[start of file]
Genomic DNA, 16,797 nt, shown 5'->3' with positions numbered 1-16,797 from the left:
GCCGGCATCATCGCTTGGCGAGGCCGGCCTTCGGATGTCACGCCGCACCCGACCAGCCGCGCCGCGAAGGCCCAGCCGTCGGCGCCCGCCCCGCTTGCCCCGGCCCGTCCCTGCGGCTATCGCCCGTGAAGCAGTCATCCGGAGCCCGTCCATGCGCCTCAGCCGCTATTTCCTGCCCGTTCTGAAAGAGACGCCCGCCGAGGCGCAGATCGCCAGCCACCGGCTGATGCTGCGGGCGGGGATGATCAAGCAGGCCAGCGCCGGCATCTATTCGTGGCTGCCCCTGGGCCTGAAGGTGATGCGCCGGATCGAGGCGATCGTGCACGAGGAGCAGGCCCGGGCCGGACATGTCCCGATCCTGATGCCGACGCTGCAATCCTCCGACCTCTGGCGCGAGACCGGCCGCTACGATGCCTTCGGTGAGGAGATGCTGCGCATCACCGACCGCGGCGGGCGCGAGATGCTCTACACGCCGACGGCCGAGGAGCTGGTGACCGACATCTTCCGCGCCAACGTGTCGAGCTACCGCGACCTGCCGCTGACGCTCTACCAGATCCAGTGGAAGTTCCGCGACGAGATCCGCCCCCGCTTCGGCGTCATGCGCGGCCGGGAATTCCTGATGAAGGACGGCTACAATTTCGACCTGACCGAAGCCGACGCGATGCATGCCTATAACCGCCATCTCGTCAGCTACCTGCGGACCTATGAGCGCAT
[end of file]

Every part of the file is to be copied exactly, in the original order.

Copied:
Genomic DNA, 16,797 nt, shown 5'->3' with positions numbered 1-16,797 from the left:
GCCGGCATCATCGCTTGGCGAGGCCGGCCTTCGGATGTCACGCCGCACCCGACCAGCCGCGCCGCGAAGGCCCAGCCGTCGGCGCCCGCCCCGCTTGCCCCGGCCCGTCCCTGCGGCTATCGCCCGTGAAGCAGTCATCCGGAGCCCGTCCATGCGCCTCAGCCGCTATTTCCTGCCCGTTCTGAAAGAGACGCCCGCCGAGGCGCAGATCGCCAGCCACCGGCTGATGCTGCGGGCGGGGATGATCAAGCAGGCCAGCGCCGGCATCTATTCGTGGCTGCCCCTGGGCCTGAAGGTGATGCGCCGGATCGAGGCGATCGTGCACGAGGAGCAGGCCCGGGCCGGACATGTCCCGATCCTGATGCCGACGCTGCAATCCTCCGACCTCTGGCGCGAGACCGGCCGCTACGATGCCTTCGGTGAGGAGATGCTGCGCATCACCGACCGCGGCGGGCGCGAGATGCTCTACACGCCGACGGCCGAGGAGCTGGTGACCGACATCTTCCGCGCCAACGTGTCGAGCTACCGCGACCTGCCGCTGACGCTCTACCAGATCCAGTGGAAGTTCCGCGACGAGATCCGCCCCCGCTTCGGCGTCATGCGCGGCCGGGAATTCCTGATGAAGGACGGCTACAATTTCGACCTGACCGAAGCCGACGCGATGCATGCCTATAACCGCCATCTCGTCAGCTACCTGCGGACCTATGAGCGCAT